Back in 2012, I wrote about the history of that well-loved icon of a London Christmas – the Trafalgar Square Christmas tree. Recently, while looking for something else entirely (as is always the way!), I came across a couple of vintage pictures of what appears to be the first tree to go up in the Square back in 1947, which I thought I would share with you this Christmas. From two different sources (click on each image for more information), these pictures were taken from different angles and seemingly by different photographers, but they clearly show the same tree and the crowds of Londoners who came to see it.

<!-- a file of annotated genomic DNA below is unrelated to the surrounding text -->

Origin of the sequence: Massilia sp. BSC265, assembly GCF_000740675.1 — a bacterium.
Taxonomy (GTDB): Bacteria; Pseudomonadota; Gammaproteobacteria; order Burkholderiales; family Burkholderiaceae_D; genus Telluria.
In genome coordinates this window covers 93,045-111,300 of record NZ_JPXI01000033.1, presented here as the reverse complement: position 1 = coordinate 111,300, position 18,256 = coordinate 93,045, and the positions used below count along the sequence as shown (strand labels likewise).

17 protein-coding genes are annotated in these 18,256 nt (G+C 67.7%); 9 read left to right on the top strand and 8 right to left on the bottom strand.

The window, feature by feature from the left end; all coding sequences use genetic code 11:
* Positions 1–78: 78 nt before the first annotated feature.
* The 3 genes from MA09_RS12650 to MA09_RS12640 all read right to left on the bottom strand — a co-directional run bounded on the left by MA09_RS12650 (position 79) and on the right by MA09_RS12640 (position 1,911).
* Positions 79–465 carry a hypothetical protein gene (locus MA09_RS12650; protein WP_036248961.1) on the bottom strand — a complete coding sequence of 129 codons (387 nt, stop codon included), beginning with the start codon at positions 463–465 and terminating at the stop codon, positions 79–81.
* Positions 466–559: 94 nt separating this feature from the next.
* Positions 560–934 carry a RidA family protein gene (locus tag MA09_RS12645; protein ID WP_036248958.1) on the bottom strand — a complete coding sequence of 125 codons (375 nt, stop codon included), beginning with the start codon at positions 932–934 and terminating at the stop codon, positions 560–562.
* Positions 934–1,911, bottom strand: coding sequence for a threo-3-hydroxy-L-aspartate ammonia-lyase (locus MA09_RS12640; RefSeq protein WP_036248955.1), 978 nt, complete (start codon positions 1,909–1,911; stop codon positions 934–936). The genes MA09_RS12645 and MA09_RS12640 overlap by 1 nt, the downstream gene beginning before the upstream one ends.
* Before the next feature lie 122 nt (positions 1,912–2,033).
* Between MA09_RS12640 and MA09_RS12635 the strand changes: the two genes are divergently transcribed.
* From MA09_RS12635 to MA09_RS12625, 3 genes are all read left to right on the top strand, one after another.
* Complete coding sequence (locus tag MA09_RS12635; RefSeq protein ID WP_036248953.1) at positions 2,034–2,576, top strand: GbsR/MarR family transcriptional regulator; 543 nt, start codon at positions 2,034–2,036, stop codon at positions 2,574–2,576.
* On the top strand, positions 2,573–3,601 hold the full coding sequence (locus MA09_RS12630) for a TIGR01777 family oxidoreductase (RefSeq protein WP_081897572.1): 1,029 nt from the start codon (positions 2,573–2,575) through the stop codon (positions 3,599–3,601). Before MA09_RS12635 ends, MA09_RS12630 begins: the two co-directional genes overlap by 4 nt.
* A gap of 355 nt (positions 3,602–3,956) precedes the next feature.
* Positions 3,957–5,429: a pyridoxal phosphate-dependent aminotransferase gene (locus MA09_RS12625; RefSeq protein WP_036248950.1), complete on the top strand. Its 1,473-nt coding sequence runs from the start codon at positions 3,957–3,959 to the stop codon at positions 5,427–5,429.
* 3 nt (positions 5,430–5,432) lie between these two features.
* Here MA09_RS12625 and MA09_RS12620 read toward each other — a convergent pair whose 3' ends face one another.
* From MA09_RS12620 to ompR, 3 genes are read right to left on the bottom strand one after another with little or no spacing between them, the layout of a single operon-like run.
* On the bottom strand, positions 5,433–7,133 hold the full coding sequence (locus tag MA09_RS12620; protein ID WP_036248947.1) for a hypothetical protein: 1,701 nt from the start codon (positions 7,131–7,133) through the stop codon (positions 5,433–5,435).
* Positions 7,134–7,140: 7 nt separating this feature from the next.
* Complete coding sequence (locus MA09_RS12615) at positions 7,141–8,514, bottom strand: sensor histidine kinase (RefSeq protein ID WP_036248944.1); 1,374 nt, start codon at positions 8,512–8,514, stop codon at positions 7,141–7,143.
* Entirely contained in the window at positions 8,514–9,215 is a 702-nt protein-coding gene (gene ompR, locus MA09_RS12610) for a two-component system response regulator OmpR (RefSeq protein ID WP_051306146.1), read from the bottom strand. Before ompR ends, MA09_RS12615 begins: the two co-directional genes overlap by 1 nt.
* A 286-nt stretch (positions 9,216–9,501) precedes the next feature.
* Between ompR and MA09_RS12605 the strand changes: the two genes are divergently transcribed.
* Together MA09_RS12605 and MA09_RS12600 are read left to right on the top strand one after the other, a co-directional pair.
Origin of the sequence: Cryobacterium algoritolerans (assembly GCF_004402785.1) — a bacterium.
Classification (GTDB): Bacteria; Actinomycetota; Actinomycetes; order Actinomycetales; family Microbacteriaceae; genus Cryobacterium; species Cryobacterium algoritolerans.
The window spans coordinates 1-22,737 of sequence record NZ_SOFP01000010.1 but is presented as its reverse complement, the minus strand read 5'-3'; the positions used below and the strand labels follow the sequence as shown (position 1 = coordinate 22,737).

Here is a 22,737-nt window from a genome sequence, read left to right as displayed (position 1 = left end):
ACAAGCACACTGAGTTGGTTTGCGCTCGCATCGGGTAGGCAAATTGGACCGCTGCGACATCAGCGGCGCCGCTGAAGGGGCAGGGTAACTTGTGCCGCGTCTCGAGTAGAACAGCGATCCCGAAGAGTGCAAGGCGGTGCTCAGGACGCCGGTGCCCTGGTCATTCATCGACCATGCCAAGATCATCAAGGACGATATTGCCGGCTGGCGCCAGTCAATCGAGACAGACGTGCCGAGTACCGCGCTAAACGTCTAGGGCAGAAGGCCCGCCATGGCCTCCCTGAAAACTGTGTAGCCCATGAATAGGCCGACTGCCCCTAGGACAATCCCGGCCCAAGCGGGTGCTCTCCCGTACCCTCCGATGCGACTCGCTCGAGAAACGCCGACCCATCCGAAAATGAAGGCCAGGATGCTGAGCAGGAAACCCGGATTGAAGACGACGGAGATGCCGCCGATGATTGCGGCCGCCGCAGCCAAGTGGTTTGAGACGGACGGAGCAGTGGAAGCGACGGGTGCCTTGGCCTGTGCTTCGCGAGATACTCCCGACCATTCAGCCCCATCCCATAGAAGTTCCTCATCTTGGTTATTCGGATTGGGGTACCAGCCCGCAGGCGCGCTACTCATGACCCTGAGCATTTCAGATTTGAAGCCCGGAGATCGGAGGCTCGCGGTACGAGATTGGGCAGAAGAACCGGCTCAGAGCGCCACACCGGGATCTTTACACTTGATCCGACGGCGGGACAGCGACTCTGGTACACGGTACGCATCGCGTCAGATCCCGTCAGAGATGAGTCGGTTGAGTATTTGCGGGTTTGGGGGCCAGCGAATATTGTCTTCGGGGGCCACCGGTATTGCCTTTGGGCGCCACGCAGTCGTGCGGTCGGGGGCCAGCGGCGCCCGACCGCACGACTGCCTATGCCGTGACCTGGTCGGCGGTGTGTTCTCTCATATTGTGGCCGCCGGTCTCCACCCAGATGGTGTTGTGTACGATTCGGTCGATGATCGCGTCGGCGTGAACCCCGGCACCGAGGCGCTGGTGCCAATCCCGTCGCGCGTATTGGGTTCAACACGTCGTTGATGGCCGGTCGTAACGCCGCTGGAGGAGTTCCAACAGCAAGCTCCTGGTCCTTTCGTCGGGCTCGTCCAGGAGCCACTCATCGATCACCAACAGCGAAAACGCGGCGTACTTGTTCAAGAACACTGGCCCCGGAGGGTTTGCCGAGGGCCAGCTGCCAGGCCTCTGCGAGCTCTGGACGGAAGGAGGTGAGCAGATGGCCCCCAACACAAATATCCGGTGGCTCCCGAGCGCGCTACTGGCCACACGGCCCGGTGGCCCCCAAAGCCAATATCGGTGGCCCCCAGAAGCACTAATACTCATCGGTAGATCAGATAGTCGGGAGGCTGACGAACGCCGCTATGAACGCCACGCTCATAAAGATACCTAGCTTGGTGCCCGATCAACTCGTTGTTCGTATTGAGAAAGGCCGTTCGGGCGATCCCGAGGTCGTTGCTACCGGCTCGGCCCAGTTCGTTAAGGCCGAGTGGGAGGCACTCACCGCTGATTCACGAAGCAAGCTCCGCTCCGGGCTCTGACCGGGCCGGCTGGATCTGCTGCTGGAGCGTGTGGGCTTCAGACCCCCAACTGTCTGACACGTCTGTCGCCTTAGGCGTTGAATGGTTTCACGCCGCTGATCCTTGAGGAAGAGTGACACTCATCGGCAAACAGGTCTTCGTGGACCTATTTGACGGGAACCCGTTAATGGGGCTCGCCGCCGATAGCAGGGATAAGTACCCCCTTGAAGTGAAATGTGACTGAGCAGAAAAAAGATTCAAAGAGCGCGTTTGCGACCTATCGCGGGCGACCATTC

In an austerity-ridden London still recovering from the effects of the Second World War, where rationing and the disruption to housing and businesses left behind by the impact of the Blitz were still part of people’s everyday lives, this Norwegian tree, proudly standing tall in the centre of the city, would likely have been a small but significant bright spot (and, in some ways, a symbol of peace in a still chaotic world) for the many Londoners and visitors alike who would have seen it as that winter drew on…
Click on the images above for further information and source details.
If you’d like to read more on a seasonal theme, you can find a list of all my previous Christmas posts here.